• A guard watches over a new drilling rig site in western Pennsylvania.

    Special Report: Great Shale Gas Rush

    Shale drilling has unlocked one of the largest reservoirs of natural gas in the world. It could boost jobs and shake up the energy equation. Can this resource be developed sustainably?

  • photo: an electric plant in Spain

    Solar Energy: Plugging Into the Sun

    Sunlight bathes us in far more energy than we could ever need—if we could just catch enough. Join National Geographic writer George Johnson on a journey through PV panels, solar arrays, and... well, the solar system.

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    Energy Conservation: It Starts at Home

    National Geographic magazine writer Peter Miller tracks his carbon dioxide emissions and impact on the planet as he and his wife put themselves on a carbon diet.  The average U.S. household produces about 150 pounds of CO2 a day, but the Millers were aiming for 30. See how they did.


  • Syncrude upgrader and tailings pond at sunset, Fort McMurray, Canada.

    Special Issue: Repowering the Planet

    For 120 years National Geographic has covered the natural environment that sustains our lives. Now our planet is threatened by humanity's bond with fossil fuels. This special issue of National Geographic explores the challenge ahead.

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    The Canadian Oil Boom: Scraping Bottom

    Once considered too expensive, as well as too damaging to the land, exploitation of Alberta's oil sands is now a gamble worth billions. National Geographic Editor Robert Kunzig explores oil sand extraction and its environmental dilemmas.

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    Essay: Our Energy Challenge

    "Twenty years ago, if people thought of global warming at all, it was as an unlikely and distant threat. Five years ago most people hadn't heard of peak oil," writes Bill McKibben in NG's special energy issue.  "Now they are the twin jaws of a closing vise..." Read more about the challenges we face.

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    Essay: The Price of Power

    In the National Geographic magazine's special energy issue writer Michelle Nijhuis ponders the coal paradox—how a cheap, easily accessible energy source can wreak environmental havoc.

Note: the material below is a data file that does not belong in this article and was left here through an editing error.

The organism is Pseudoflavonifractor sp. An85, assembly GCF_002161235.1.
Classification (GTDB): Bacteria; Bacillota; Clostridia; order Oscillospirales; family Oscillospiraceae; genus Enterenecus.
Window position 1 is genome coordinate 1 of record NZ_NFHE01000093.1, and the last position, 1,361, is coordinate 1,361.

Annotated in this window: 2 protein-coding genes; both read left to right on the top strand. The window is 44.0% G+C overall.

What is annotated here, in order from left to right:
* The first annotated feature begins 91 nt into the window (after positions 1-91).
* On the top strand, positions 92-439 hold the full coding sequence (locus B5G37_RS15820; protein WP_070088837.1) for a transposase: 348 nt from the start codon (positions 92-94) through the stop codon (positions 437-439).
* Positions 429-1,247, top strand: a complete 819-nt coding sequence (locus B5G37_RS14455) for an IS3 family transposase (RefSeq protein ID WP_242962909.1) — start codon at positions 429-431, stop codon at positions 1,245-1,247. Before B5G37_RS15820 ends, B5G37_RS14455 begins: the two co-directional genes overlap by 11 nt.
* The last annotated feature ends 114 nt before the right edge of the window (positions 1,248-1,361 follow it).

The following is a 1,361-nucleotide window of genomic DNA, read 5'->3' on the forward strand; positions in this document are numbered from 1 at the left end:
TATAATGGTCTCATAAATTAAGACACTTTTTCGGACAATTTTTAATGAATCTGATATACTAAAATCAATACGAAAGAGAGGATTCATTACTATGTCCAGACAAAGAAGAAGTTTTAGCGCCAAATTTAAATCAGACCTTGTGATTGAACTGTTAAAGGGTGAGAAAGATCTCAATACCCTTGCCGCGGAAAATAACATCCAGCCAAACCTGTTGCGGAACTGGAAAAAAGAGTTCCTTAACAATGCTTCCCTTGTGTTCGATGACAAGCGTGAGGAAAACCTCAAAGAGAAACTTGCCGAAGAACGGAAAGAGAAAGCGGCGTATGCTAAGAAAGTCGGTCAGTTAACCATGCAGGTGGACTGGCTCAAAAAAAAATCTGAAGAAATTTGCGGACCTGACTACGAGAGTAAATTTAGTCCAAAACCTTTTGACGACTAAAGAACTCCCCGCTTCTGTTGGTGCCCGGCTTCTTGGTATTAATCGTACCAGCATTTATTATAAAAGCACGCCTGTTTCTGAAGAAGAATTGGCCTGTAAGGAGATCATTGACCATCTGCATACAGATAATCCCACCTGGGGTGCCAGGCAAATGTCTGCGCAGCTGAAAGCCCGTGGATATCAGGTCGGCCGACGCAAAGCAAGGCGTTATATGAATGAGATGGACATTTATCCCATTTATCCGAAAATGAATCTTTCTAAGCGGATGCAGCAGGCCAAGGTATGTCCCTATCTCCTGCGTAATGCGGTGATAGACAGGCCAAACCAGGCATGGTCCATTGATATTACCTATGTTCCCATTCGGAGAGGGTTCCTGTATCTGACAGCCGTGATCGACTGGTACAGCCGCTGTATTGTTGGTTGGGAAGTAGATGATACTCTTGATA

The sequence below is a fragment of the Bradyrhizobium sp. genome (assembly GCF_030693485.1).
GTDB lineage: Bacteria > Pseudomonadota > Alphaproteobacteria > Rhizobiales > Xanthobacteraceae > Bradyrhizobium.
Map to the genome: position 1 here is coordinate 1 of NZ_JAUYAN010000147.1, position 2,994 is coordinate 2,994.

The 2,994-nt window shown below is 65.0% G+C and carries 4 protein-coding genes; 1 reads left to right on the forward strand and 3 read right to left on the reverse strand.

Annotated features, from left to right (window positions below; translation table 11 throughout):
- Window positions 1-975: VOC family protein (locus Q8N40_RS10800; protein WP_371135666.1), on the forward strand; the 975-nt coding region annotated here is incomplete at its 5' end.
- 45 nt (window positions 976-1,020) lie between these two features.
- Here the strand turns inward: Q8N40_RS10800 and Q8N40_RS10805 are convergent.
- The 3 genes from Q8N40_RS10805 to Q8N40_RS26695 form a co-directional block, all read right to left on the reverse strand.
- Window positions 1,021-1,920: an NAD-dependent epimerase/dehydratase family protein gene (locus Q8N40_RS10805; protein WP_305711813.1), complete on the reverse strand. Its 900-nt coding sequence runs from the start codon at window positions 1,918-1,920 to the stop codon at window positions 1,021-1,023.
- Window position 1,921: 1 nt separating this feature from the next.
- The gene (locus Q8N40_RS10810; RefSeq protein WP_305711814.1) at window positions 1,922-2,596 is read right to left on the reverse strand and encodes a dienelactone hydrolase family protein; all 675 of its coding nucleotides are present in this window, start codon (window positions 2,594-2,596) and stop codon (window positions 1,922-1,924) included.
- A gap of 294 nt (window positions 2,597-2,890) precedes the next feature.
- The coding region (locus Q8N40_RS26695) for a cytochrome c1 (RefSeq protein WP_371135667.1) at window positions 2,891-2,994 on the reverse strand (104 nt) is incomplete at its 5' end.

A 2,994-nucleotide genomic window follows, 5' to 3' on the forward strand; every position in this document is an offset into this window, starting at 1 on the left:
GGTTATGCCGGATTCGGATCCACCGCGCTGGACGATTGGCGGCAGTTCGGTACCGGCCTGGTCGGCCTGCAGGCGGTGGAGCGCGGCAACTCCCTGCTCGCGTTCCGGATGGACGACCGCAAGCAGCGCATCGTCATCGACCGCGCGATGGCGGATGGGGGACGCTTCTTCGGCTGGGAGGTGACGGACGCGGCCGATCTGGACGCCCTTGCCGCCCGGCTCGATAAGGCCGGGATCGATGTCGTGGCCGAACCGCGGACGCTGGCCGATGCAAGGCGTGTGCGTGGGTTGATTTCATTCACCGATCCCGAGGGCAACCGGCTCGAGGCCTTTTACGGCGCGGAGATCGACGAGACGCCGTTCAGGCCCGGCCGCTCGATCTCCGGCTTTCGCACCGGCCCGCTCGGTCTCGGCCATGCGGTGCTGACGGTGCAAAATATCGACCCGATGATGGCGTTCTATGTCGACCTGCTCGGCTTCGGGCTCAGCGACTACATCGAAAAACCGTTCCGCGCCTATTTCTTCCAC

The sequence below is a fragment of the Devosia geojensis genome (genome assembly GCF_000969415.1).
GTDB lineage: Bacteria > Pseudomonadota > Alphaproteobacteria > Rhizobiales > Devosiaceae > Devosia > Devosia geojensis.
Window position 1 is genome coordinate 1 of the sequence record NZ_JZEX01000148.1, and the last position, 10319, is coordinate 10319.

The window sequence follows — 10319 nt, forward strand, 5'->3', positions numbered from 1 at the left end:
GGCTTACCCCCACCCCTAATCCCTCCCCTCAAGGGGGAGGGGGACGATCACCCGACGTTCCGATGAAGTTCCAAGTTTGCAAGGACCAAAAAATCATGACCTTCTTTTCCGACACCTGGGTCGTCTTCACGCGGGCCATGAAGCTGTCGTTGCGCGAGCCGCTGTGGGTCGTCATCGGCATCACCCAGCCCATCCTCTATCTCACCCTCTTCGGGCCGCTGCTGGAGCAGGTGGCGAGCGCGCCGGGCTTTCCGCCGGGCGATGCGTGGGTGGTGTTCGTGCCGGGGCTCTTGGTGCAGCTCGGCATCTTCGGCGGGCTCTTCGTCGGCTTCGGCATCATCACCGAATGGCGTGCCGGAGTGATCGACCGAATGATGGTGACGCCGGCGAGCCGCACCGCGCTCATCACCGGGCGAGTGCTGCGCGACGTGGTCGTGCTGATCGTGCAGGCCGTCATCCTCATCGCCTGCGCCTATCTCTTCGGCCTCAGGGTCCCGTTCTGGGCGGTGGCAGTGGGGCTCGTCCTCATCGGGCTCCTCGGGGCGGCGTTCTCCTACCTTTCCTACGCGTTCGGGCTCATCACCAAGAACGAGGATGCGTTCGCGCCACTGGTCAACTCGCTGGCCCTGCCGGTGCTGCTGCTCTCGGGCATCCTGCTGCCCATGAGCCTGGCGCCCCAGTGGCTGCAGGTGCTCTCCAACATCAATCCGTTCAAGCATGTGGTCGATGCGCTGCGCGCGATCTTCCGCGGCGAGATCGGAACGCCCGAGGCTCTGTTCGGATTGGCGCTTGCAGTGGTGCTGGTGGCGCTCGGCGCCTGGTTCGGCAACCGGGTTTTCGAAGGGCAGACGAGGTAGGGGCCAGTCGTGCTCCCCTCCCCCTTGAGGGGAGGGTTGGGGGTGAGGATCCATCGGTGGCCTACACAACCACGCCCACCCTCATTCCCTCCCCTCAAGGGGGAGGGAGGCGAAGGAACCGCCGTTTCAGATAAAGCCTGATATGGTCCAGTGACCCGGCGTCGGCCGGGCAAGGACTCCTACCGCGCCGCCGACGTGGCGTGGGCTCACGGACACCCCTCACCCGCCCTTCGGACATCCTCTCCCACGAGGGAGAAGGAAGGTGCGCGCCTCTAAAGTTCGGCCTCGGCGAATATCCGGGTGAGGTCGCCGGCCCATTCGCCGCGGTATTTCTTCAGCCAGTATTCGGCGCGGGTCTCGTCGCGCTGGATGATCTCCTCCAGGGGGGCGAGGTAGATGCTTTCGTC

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    Essay Paths to the Future

    Bill McKibben writes about the promise of renewables and energy technologies, as well as the importance of conservation,  in National Geographic's special energy issue.

  • Photo: Steven Chu

    Interview With Secretary of Energy Steven Chu

    Steven Chu, the nation's new Secretary of Energy, speaks with noted science writer Michelle Nijhuis. "We're in a war," he says, "to save our planet."

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    Biofuels: Green Dreams

    In theory, burning a tank of ethanol could make driving even an Indy car carbon neutral. But the operative word is "could." Producing corn ethanol consumes just about as much fossil fuel as the ethanol itself replaces. Biodiesel from soybeans and sugar cane fares only slightly better. Read more about both the challenges and benefits of biodiesel.

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    Tapped Out: World Oil

    World oil demand is surging as supplies approach their limits, but forecasts of peak oil are highly controversial—not because anyone thinks oil will last forever, but because no one really knows how much oil remains underground and thus how close we are to reaching the halfway point. Learn more.

Cities and Air Pollution

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The Great Energy Challenge

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The Big Energy Question

What innovation should shape transportation in the future?

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Energy Video

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    Inside the Wood Stove Decathlon

    The Wood Stove Decathlon anointed winners this week in a competition aimed at sparking new ideas for an age-old heating method. Video.

  • The Wood Stove Decathlon starting Thursday in Washington, D.C. seeks to spur ideas for a new generation of high-tech efficient wood stoves. Video.

    Wood Stove Decathlon Underdogs?

    The Wood Stove Decathlon starting Thursday in Washington, D.C. seeks to spur ideas for a new generation of high-tech efficient wood stoves. Video.


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